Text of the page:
How did we become such a spoiled, self-absorbed, entitled people? Well, think about it. We want the best of everything—the best house, the best car, the best job. If we can't afford it, we charge it because, after all, we deserve it.
Even if we haven't lived that way ourselves, it's all too easy to fall into the trap once we become parents. We treat our children as if they are the center of the universe. We want to give them everything we had—and more.
Before Children (BC), we all subscribed to the belief that we wouldn't call attention to the amazing feats of our offspring. But that vow goes out the window as soon as Junior smiles, rolls over, passes gas, or takes his first step. The universe screeches to a halt while two-year-old Amy spells her last name; everyone waits with unbridled anticipation to hear Jimmy burp his way through the alphabet. All eyes and ears turn to the precious, precocious offspring; friends and family take note and feign amazement.
While it's doubtful that any of these earth-shattering skills will appear on future résumés or win anyone a slot on America's Got Talent, she's your child, and therefore she's nothing short of spectacular. And spectacular, of course, deserves spectators.
Remember studying Pavlov's experiments in psychology class? Ring the bell, put out the food. Ring the bell, put out the food. Doesn't take long before the dog starts salivating at the first ring of the bell whether or not the food is there. It's called conditioning.
And we condition our children. We teach our sons and daughters what to expect by the way we treat them. If they're constantly surrounded by a gushing audience, constantly told how wonderful they are, how will they learn to put others first? If everything they want magically appears on a silver platter, how are they going to learn the value of work and sharing and generosity?
No wonder American children grow up with an ego-driven worldview where everything centers around their selfish desires. No wonder your four-year-old throws tantrums, and your fourteen-year-old thinks the universe revolves around him.
Maybe your puppies are salivating because you keep ringing the bell.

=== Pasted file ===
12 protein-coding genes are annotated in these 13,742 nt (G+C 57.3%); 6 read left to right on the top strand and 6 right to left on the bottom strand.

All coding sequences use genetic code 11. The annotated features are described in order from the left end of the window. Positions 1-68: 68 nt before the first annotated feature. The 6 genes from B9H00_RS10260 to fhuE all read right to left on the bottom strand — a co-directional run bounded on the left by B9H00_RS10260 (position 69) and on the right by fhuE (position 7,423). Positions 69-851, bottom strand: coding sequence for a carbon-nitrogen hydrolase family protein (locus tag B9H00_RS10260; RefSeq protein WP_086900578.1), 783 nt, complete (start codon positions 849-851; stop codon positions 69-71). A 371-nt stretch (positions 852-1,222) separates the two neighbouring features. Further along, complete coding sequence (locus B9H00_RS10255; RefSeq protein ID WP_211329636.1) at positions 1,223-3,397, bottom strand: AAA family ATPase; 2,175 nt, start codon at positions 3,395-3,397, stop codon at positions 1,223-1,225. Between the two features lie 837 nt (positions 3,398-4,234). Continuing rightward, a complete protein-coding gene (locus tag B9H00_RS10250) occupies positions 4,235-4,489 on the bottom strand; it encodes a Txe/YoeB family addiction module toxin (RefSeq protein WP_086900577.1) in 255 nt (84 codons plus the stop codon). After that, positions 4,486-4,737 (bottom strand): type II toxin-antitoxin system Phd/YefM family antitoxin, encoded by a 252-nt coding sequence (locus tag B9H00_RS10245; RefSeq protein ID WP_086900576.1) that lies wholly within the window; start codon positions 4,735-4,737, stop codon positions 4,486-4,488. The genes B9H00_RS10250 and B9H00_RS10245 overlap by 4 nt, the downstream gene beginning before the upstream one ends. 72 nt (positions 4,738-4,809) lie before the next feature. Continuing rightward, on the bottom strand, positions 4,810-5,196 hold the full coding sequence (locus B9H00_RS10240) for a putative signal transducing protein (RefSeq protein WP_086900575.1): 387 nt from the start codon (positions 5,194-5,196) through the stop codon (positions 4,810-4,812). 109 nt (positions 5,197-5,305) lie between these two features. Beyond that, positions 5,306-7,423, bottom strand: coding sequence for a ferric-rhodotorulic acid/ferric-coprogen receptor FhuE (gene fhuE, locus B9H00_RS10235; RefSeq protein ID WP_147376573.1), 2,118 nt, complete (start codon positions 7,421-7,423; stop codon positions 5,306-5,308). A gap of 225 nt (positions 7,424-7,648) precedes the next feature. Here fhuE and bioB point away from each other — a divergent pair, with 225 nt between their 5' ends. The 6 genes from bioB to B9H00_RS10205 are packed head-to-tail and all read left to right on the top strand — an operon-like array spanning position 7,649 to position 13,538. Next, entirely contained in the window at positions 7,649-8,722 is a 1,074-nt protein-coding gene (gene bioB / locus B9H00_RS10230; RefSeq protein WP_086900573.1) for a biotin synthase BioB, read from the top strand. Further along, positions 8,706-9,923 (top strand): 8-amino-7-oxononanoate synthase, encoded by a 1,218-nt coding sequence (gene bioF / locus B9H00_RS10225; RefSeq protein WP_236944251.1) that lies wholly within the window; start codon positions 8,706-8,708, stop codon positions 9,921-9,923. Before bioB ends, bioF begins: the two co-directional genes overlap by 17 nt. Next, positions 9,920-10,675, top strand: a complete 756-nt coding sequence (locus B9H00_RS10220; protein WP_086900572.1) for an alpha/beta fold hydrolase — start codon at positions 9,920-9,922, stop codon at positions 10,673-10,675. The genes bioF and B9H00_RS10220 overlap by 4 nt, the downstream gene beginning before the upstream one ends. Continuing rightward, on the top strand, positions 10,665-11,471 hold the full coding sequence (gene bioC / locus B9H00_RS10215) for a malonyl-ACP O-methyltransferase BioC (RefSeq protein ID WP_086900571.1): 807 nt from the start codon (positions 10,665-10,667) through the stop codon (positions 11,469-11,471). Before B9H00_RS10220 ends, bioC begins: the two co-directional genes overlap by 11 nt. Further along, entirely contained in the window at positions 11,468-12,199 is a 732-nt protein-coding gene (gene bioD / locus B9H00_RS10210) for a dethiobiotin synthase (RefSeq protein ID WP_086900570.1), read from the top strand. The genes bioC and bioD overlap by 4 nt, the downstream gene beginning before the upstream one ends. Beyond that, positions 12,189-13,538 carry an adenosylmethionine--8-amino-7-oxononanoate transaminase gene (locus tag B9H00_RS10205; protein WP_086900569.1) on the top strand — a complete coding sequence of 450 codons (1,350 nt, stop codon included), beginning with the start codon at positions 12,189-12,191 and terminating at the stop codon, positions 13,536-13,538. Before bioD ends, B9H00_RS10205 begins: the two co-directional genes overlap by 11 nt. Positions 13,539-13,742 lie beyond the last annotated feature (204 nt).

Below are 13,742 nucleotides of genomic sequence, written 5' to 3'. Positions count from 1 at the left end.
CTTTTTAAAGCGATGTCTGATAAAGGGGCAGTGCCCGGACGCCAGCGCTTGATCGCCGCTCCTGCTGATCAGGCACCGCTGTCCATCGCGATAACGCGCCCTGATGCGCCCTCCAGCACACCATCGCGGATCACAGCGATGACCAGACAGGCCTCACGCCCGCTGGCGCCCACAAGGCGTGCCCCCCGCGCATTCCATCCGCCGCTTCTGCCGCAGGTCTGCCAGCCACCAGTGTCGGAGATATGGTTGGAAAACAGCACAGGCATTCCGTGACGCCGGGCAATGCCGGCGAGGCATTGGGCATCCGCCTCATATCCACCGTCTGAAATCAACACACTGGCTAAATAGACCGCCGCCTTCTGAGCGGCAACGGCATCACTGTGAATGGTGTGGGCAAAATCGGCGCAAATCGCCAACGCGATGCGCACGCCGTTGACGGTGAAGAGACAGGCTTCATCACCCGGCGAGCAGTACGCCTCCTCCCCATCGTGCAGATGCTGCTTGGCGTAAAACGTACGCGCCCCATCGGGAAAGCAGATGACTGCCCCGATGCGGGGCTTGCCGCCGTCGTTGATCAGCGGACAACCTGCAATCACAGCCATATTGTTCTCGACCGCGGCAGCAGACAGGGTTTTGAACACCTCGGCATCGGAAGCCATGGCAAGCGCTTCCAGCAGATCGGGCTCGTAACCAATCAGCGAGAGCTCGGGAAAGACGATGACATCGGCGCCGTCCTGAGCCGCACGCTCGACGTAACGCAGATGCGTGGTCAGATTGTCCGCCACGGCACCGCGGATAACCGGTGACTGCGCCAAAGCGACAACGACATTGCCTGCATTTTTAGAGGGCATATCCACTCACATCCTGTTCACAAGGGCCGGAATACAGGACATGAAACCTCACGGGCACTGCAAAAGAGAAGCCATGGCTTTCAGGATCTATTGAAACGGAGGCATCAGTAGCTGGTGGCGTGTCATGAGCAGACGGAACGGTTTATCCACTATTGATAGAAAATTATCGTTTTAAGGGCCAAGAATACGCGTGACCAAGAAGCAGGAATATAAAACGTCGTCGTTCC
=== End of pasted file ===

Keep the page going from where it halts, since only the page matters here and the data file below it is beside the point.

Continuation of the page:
A Society of Selfishness
Consider for a moment the evolution of America's most popular magazines of the past sixty years:
Time Life People Us Self Me
Pretty revealing, isn't it?
If our kids are growing up selfish and self-centered, it's because they are merely the by-product of us—of you and me. They observe our priorities and adopt our values. They sense that we lack both the backbone to say no to them and the resolve to teach them to care about others. So they take advantage of our permissiveness, our indulgence. Their attitudes reflect the way they've been conditioned.
The Jesus Target
Maybe it's time we took a step back and reevaluated. Maybe it's time to look beyond the selfishness of our culture and turn our focus back to Jesus. Maybe it's time to aim at a different set of values, to take a shot at living the way Jesus lived and teaching our children the way He taught. Simply stated, to consider others' needs before our own wants and to teach our children how to be godly, generous, giving people.
What will it take to turn the tide of selfishness—both for us and for our families?
Well, it's a process. It will demand intentional teaching, frequent modeling, and a lot of time. The practice of selflessness isn't easy, and sometimes it's even painful. Certainly it's hard to change life patterns and attitudes and ways of seeing. Your children will likely bristle and protest at first, but in time you will succeed in helping them understand. And if you do, I promise you that you will reap rewards for many years to come.
It's time to let go of the poor choices and past behaviors that have gotten us into this mess and make some potentially life-changing adjustments. As parents we have difficult decisions and challenges ahead of us; we have some hard questions to answer:
How do we enable our kids to become others-oriented instead of consumed with getting everything they want and all the attention?
How can we motivate them to set aside their video games and actually get involved in the life of a lonely neighbor or an overlooked child?
How do we raise children who naturally honor others above themselves?
What are some activities we could incorporate into daily life and some traditions we could establish that would help us raise selfless kids in a self-centered world?